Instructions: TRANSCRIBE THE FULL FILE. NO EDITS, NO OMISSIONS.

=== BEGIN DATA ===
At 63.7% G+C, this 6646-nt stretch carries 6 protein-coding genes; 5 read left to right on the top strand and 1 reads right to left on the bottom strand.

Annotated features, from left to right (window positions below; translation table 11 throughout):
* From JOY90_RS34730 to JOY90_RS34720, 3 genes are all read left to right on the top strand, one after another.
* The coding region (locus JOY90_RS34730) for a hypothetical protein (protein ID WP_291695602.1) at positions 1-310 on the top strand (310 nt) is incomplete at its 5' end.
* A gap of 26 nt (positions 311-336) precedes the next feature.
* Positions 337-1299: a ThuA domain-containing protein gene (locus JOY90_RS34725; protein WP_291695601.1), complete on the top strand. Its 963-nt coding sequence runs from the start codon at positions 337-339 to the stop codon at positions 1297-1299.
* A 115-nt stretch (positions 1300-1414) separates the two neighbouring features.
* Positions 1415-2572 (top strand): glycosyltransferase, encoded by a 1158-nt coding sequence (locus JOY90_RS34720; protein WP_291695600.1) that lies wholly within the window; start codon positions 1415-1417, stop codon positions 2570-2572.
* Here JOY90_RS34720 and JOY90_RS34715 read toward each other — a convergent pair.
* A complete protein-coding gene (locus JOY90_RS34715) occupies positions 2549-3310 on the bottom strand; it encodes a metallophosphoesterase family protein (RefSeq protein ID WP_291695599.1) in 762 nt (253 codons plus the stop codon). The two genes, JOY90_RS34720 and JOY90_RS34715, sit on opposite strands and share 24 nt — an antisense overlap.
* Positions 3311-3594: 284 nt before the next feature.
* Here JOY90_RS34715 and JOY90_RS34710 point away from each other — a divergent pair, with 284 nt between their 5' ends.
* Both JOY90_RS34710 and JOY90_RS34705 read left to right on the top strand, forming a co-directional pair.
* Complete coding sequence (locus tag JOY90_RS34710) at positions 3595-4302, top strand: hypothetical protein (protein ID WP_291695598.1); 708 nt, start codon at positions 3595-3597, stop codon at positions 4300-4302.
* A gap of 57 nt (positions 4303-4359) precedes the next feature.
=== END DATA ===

At 63.7% G+C, this 6646-nt stretch carries 6 protein-coding genes; 5 read left to right on the top strand and 1 reads right to left on the bottom strand.

Annotated features, from left to right (window positions below; translation table 11 throughout):
* From JOY90_RS34730 to JOY90_RS34720, 3 genes are all read left to right on the top strand, one after another.
* The coding region (locus JOY90_RS34730) for a hypothetical protein (protein ID WP_291695602.1) at positions 1-310 on the top strand (310 nt) is incomplete at its 5' end.
* A gap of 26 nt (positions 311-336) precedes the next feature.
* Positions 337-1299: a ThuA domain-containing protein gene (locus JOY90_RS34725; protein WP_291695601.1), complete on the top strand. Its 963-nt coding sequence runs from the start codon at positions 337-339 to the stop codon at positions 1297-1299.
* A 115-nt stretch (positions 1300-1414) separates the two neighbouring features.
* Positions 1415-2572 (top strand): glycosyltransferase, encoded by a 1158-nt coding sequence (locus JOY90_RS34720; protein WP_291695600.1) that lies wholly within the window; start codon positions 1415-1417, stop codon positions 2570-2572.
* Here JOY90_RS34720 and JOY90_RS34715 read toward each other — a convergent pair.
* A complete protein-coding gene (locus JOY90_RS34715) occupies positions 2549-3310 on the bottom strand; it encodes a metallophosphoesterase family protein (RefSeq protein ID WP_291695599.1) in 762 nt (253 codons plus the stop codon). The two genes, JOY90_RS34720 and JOY90_RS34715, sit on opposite strands and share 24 nt — an antisense overlap.
* Positions 3311-3594: 284 nt before the next feature.
* Here JOY90_RS34715 and JOY90_RS34710 point away from each other — a divergent pair, with 284 nt between their 5' ends.
* Both JOY90_RS34710 and JOY90_RS34705 read left to right on the top strand, forming a co-directional pair.
* Complete coding sequence (locus tag JOY90_RS34710) at positions 3595-4302, top strand: hypothetical protein (protein ID WP_291695598.1); 708 nt, start codon at positions 3595-3597, stop codon at positions 4300-4302.
* A gap of 57 nt (positions 4303-4359) precedes the next feature.